Mana Alamry (Saudi Arabia)
I came across UEA by searching on the Internet for the best universities in Mathematics Education. I also asked some of my students’ friends who had studied at UEA and they praised the University and how it welcomes overseas students. I applied because I wanted to contribute to the development of educational work in my country, Saudi Arabia.
The best day was the first day, when the course director said, “Rest assured, we will help you to become a researcher.”
The degree has had a major impact in my educational practice. Some of the skills I learned at the UEA have helped me a lot, especially the skills of scientific research and working in groups.
Norwich is a safe city, and I felt comfortable there with my wife and children. The castle was one of the most beautiful archaeological and heritage sites in the city, and an unforgettable moment was attending the Norfolk Arts Festival and Norwich Festival.
I advise current students to take advantage of every moment at this university. The university has a great library and connects with many international libraries. I also advise students to try to communicate with schools in the city. My children were with me, so it was easy to communicate with these schools, visit them and note some of their work, but some students may find that difficult.
Wen Shi (China)
It was definitely the best decision I have made to study at UEA. All the staff at UEA are supportive, and they helped me in many different ways. As an overseas student, support staff at UEA ensured that I was well during the time when I was there so that I could focus on my course. I enjoyed every day when I was at UEA and I still miss those days when I was a student at UEA.
I developed my communication skills and my understanding of Mathematics Education at UEA. I was supported by great teachers at UEA, and that made me more confident when I started my career. The knowledge that I learnt at UEA definitely helps me understanding learning and teaching Mathematics much better, and it makes it easier for me to understand how to teach students Maths better.
I worked as a Maths teacher at Ark Boulton in Birmingham in the first year after graduating from UEA. In order to complete teacher training, I then worked at Holland Park School from January 2017. I started a new role leading sixth form Mathematics at Holland Park after I got my Qualified Teacher Status from September 2018.
I enjoy teaching and spending time with students. I was planning to work as a maths teacher in a secondary school when I started at UEA, but I was not sure whether I would stay in the UK or return to China. I will continue to work at Holland Park, and it would be lovely if I could have the opportunity to go back to UEA to do my PhD degree in the future.
Angeliki Stylianidou (Greece)
I found out about UEA when I was an undergraduate student in the School of Primary Education in Thessaloniki, Greece. Towards the last year of my undergraduate studies, I was thinking to do a Master’s in Mathematics Education, as Mathematics has been my favourite subject. One of my lecturers in Mathematics Education recommended UEA to me.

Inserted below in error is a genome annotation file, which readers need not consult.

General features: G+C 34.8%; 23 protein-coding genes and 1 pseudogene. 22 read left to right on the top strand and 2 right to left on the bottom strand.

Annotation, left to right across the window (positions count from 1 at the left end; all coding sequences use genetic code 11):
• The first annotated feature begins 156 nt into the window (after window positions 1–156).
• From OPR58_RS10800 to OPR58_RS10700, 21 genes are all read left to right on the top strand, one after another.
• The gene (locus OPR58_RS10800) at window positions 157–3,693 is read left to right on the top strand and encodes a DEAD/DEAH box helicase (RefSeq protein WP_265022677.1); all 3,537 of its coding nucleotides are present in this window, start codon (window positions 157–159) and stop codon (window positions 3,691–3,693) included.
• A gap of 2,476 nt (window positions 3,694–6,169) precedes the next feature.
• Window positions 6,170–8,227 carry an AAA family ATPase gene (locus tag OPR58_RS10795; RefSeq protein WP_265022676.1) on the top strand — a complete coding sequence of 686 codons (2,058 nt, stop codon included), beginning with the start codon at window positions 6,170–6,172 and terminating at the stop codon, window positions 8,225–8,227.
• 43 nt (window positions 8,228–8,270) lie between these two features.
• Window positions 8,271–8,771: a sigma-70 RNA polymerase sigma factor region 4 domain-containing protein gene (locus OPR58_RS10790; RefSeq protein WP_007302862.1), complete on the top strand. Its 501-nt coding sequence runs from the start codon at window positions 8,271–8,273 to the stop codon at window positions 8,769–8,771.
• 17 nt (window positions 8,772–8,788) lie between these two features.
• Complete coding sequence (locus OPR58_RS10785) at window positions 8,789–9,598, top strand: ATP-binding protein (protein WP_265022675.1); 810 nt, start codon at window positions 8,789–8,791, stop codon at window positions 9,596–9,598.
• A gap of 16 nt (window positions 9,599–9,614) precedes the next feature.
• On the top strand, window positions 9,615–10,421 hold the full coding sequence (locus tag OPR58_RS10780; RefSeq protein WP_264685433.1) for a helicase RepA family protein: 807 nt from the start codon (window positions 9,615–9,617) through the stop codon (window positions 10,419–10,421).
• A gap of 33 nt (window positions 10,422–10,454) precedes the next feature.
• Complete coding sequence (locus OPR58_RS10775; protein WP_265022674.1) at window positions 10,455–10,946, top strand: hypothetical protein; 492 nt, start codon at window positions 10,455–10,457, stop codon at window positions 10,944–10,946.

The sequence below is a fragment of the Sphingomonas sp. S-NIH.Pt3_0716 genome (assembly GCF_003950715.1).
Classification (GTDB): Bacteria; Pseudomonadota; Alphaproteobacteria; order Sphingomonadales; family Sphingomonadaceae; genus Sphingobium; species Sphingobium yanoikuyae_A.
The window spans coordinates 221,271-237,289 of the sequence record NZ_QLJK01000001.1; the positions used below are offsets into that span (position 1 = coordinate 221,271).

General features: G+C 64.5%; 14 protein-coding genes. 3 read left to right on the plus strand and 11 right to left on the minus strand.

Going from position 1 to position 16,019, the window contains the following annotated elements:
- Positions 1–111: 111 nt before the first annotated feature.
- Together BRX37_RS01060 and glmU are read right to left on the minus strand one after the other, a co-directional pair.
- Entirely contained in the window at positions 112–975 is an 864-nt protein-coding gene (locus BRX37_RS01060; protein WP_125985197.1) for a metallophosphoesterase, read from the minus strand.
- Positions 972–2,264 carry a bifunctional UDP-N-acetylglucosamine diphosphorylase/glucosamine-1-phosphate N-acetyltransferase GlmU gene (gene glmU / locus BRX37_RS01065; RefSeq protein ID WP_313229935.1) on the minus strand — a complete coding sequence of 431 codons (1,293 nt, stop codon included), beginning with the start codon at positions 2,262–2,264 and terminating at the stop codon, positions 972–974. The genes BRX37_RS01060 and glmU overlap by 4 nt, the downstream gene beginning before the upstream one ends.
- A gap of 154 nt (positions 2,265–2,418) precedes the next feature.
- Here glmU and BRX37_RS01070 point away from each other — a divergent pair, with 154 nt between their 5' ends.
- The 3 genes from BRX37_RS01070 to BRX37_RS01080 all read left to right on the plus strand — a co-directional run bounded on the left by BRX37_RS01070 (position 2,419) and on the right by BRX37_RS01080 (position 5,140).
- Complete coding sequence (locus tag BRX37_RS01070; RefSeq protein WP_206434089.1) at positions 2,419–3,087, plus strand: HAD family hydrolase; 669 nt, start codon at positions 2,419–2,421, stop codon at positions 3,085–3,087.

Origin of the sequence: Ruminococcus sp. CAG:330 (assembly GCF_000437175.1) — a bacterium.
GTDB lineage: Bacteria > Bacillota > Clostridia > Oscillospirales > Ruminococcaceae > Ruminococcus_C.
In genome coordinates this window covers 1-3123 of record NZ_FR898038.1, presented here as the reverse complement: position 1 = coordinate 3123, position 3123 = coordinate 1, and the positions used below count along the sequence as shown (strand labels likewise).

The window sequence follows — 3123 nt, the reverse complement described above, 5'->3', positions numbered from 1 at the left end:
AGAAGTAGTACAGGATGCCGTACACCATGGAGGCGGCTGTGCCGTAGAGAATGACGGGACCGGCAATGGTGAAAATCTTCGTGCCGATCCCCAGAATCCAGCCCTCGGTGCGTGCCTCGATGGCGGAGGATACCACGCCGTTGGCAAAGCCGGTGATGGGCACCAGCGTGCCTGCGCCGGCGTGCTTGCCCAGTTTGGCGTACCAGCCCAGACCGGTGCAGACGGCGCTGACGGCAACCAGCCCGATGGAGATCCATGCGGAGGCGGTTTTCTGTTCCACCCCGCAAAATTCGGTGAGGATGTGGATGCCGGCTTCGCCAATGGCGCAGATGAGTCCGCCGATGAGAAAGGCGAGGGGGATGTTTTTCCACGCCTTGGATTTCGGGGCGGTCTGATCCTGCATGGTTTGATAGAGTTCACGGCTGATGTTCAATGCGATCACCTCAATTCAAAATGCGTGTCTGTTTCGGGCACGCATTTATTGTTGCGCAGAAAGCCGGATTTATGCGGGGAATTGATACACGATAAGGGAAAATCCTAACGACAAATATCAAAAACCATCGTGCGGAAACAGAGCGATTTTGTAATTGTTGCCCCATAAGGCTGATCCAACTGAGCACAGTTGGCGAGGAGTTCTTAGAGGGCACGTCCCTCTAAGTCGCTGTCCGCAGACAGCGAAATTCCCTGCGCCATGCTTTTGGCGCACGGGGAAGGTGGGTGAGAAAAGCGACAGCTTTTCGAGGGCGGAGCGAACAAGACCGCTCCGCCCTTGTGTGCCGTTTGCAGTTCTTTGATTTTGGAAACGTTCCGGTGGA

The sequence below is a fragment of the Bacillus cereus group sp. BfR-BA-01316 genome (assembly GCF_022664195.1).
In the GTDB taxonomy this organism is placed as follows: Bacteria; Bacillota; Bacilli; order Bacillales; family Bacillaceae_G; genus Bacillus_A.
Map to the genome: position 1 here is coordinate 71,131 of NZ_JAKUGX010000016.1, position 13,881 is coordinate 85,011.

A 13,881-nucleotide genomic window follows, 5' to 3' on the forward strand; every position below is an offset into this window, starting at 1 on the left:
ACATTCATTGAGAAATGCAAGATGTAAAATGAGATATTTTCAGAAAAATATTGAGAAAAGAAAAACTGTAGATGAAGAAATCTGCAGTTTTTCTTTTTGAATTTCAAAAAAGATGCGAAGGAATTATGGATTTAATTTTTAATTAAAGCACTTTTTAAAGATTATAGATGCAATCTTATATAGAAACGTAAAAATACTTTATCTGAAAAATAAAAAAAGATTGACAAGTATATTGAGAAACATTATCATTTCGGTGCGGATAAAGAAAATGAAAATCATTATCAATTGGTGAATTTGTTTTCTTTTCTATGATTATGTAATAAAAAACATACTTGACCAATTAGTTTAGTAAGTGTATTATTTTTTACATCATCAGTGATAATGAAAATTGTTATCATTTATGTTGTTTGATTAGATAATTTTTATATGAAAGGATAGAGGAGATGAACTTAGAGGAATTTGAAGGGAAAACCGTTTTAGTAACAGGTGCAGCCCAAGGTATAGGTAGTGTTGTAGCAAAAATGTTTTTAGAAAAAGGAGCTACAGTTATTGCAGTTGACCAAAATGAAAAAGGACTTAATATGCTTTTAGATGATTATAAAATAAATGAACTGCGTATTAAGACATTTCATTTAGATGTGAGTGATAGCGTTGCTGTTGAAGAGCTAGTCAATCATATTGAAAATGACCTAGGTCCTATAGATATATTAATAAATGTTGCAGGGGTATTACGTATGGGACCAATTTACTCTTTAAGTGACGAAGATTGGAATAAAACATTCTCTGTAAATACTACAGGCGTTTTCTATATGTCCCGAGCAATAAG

I completed my Master’s in Mathematics Education at UEA in September 2014 and then published findings from my MA dissertation in the proceedings of the Greek Association for Research in Mathematics Education (GARME) conference.
For approximately 2 months, I worked as a volunteer teaching assistant in a primary school in Norwich and also as a supply teacher in primary schools in Norfolk and Suffolk in order to gain experience teaching in British primary schools. My dissertation supervisor and UEA’s CareerCentral helped me in finding these opportunities.
As soon as I felt more familiar with the British educational system, I applied for a teaching assistant post in a primary school in Thetford. I stayed in this position for approximately two years. I worked with pupils of all abilities, of various ethnic backgrounds and of various Year Groups, in and outside the classroom, offering one-to-one support and also supporting groups of pupils. While I supported pupils in all the primary school subjects, my main subject was Mathematics.
I very much enjoyed my teaching. Interacting with teachers and pupils, as well as learning and finding ways to support pupils relatively to their needs, filled me with great satisfaction. As the time was passing, I started to think of ‘broadening’ my help to pupils. I began to reflect on ways through which I could offer help not just to specific pupils in a specific classroom but to pupils more broadly. The Challenging Ableist Perspectives on the Teaching of Mathematics (CAPTeaM) workshop that I attended at UEA in 2015 made me see a route through which my desire could be fulfilled. Experiencing a new area in Mathematics Education research, I got excited with the CAPTeaM project’s non-ableist and inclusive character orientated to disabled learners. Since then, I thought that a PhD in the research area of inclusion of disabled learners should be my next step towards broadening my knowledge and my support to pupils.
Funded through a UEA Social Sciences Faculty Doctoral Studentship, I started my PhD at UEA in October 2016 and I am now in my final year of my studies. As part of my professional development during my doctoral studies, I am also appointed as a part-time Research Associate on CAPTeaM. My PhD journey has been tough but very exciting and multiply rewarding.
Working on my PhD involves a range of key tasks and skills on a day-to-day basis. It involves critical reading and thinking, analytical skills, writing and presentation skills, innovation and time management.
School of Education and Lifelong Learning